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Archive for January 2012

How to get ahead on Capitol Hill: Use a leadership PAC to buy power

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I’m in my second term in the U.S. House of Representatives. I’m a Republocrat. I like the job. It pays $174,000, has great medical benefits, provides a really nice private gym to use, and lots of people have to be nice to me. And there are those $110,000 in taxpayer-funded fringe benefits I get (including plush retirement plans, paid time off, and contributions to Social Security and Medicare taxes). I’ve got a staff to answer the phone and email, run my Twitter and Facebook stuff, and deal with those damned constituents. And I’m in a relatively safe district, thanks to that Republocrat-friendly redistricting bill passed in my state last year. Hey, sometimes people let me use their corporate jets! (Well, as long as I keep quiet about those trips and pay commercial airfare for it.)

Yeah. This is a sweet gig. I want to stay here. In fact, I want to … move up. Be in the leadership. Be a mover and shaker. Now how am I gonna do that beyond kissing the speaker’s ass (and those of his damn deputies, too) and voting however he (or she) tells me to?

It will take money for that Republocrat to ascend higher in the House’s toadying ladder of leadership. Lots of money. And as we know, House members (and senators) have a vehicle to collect and dispense money to other House members — the leadership political action committee. A principal reason for the existence of leadership PACs to is buy friends and influence on Capitol Hill. Apparently, hard work and intelligence are insufficient.
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Written by Dr. Denny Wilkins

January 25, 2012 at 2:54 pm

Posted in Uncategorized

Deaths of millions of bats in U.S., Canada have ecological, economic impacts

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I do not like bats. Once, as a college student living in a third-floor apartment with no air-conditioning, a bat landed on me during a hot summer night. I fled my room, shrieking. Even today, on summer nights at my rural home, when bats fly low over my deck, I instinctively duck.

Bats have a bad rep. Think bat and you likely think bat with rabies. Think bat and you likely think dirty bat or bat as vampiric bloodsucker. Think bat and you likely think evil harbinger of doom and destruction. (Okay, that last one’s a tad over the top … but you get the idea.) Bats have fewer defenders than fear-laden critics.

But bats, the only mammal structurally capable of sustained flight, are just creatures with significant ecological — and economic — roles. Hate mosquitoes and other insects? They’re on the nighttime menu for bats. Like bees, many bats pollinate plants and spread seeds. Bat shit (sorry; bat guano) is rich in nitrogen and is a profitable fertilizer. Bats’ ability to navigate in the dark (echolocation) is a subject of significant scientific study.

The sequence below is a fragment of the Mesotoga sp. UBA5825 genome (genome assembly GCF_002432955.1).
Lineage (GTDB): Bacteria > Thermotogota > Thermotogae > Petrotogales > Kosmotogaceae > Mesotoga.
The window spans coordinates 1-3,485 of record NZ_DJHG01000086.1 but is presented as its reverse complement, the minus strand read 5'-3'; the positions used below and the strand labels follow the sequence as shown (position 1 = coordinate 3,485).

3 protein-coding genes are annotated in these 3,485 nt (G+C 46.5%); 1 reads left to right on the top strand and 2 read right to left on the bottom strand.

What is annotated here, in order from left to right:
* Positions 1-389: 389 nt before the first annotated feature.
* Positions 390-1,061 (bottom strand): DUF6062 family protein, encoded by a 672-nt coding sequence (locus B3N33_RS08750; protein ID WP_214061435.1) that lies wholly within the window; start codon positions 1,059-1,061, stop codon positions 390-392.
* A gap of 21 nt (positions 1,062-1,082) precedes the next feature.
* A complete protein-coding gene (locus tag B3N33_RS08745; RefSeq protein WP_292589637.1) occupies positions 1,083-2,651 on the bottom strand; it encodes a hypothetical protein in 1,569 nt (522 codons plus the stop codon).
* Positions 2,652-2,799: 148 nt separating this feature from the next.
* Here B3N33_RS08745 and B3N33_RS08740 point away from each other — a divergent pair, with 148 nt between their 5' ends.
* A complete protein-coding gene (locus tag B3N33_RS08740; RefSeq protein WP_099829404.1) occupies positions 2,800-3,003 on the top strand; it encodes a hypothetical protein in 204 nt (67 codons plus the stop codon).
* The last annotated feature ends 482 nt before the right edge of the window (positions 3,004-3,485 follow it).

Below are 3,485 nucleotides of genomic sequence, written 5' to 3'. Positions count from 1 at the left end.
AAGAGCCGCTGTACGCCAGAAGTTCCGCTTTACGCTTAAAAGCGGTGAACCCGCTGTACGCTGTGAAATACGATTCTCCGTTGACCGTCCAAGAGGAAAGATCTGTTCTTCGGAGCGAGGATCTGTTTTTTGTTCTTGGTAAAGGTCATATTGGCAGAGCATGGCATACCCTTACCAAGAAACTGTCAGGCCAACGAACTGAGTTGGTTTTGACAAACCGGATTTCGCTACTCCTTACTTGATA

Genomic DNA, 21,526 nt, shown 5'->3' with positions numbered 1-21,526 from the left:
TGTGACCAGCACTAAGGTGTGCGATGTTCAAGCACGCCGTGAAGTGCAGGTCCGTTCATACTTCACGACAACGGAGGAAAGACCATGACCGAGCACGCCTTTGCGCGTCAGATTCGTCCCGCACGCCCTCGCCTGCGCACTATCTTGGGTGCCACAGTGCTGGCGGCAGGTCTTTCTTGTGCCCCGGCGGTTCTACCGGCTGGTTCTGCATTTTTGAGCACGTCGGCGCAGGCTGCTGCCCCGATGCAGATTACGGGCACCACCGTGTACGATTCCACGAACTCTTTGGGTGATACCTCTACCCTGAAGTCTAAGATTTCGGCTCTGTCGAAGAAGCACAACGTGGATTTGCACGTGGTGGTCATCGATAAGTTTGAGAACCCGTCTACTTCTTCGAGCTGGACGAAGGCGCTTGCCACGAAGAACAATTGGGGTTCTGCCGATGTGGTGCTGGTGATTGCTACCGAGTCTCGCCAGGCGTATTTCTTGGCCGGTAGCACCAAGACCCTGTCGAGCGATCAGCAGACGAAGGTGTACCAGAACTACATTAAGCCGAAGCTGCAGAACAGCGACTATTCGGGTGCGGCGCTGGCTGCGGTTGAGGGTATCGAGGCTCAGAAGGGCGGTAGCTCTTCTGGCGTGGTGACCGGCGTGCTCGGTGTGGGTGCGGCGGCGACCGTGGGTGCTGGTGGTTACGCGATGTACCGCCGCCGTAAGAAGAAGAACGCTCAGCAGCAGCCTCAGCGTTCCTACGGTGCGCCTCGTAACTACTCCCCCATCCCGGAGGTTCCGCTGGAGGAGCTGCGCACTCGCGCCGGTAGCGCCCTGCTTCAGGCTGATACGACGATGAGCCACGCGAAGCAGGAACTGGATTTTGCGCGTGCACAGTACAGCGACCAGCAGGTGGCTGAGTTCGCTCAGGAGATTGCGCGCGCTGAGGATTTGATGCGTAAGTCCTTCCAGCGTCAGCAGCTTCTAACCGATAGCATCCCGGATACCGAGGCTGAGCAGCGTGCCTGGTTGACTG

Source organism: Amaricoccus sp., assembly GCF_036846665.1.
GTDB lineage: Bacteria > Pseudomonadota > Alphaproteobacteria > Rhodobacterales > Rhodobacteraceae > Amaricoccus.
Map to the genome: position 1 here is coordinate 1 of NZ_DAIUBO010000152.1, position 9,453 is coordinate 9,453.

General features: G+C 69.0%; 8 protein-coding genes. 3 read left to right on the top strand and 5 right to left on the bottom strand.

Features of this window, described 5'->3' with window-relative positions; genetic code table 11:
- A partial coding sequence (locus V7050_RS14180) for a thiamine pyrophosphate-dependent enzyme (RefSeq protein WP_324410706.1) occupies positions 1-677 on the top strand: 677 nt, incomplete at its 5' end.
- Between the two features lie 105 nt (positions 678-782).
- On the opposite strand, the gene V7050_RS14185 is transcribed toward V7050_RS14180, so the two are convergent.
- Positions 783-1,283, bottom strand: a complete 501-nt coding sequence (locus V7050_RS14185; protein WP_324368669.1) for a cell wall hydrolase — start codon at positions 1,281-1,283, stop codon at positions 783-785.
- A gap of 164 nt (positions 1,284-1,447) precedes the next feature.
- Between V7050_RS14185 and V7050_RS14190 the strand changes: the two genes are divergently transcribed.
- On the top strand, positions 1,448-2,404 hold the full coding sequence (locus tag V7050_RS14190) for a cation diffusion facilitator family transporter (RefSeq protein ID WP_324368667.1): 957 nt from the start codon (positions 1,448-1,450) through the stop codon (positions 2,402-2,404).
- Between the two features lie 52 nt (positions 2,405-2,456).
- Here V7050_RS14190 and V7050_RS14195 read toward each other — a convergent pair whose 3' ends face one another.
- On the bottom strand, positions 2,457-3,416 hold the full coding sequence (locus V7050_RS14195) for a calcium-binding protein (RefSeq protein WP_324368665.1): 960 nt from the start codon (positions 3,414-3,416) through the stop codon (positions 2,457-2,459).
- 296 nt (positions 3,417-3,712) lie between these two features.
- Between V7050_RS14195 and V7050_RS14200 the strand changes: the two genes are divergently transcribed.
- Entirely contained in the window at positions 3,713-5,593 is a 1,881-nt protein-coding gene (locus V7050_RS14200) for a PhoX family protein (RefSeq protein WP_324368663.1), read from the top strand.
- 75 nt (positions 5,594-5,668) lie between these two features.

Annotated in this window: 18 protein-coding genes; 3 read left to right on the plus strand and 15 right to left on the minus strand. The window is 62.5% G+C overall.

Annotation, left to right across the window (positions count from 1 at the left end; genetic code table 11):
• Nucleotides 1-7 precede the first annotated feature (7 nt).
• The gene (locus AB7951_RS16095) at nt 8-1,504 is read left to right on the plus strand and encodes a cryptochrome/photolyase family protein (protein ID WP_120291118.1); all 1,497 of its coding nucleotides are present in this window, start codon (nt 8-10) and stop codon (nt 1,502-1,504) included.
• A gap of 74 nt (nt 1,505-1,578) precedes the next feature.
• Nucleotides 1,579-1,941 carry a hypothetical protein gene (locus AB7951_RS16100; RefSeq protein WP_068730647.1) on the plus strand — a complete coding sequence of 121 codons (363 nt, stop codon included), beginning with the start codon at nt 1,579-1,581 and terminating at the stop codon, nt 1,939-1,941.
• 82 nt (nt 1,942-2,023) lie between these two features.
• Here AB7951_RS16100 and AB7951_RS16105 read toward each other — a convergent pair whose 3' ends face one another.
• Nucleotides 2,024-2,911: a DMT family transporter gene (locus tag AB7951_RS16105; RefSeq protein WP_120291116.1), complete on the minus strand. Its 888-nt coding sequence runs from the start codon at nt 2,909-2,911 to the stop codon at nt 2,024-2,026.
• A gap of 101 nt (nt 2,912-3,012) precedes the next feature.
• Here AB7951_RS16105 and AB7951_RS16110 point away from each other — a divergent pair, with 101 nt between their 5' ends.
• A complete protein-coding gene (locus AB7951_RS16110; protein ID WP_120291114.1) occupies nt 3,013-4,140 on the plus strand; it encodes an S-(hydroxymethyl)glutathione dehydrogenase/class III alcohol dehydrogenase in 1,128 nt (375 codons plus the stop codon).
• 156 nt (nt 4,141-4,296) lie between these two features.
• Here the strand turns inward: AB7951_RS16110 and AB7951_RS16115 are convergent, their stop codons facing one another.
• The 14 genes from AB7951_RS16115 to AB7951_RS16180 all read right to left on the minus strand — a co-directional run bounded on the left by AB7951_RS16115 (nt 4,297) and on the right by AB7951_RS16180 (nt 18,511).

But in the past five years, up to 6.7 million bats are estimated to have died in 16 states and Canada, the U.S. Fish and Wildlife Service said. Three species face extinction — the little brown bat, the northern long-eared bat and the tricolored bat. A malady called white-nose syndrome is killing them.
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Written by Dr. Denny Wilkins

January 19, 2012 at 10:19 am

Posted in Uncategorized

University wrong to fire student paper adviser over photo of nude streaker

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Paul Isom is looking for a new job today. He was the student media director at East Carolina University. Why was he canned?

On Nov. 8, the [student] newspaper published a full-frontal photo of a streaker who ran onto the field during that weekend’s home football game. The decision prompted outcry from some readers and from university administrators who said it was “in very poor taste.”

If this photo was so controversial and in “very poor taste,” why did the university require two months to decide to give Isom four hours to clean out his office and get outta Dodge?

No doubt lawyers were consulted. After the photo was published, the university’s vice chancellor for student affairs, Virginia Hardy, presaged what would come to pass:

We will be having conversations with those who were involved in this decision in an effort to make it a learning experience. The goal will be to further the students’ understanding that with the freedom of the press comes a certain level of responsibility about what is appropriate and effective in order to get their message across.

Learning experience my ass. The goal of the lesson being taught here is to warn student journalists and their advisers to not cross the university when it comes to maligning its image.
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Written by Dr. Denny Wilkins

January 5, 2012 at 12:44 pm

Posted in Uncategorized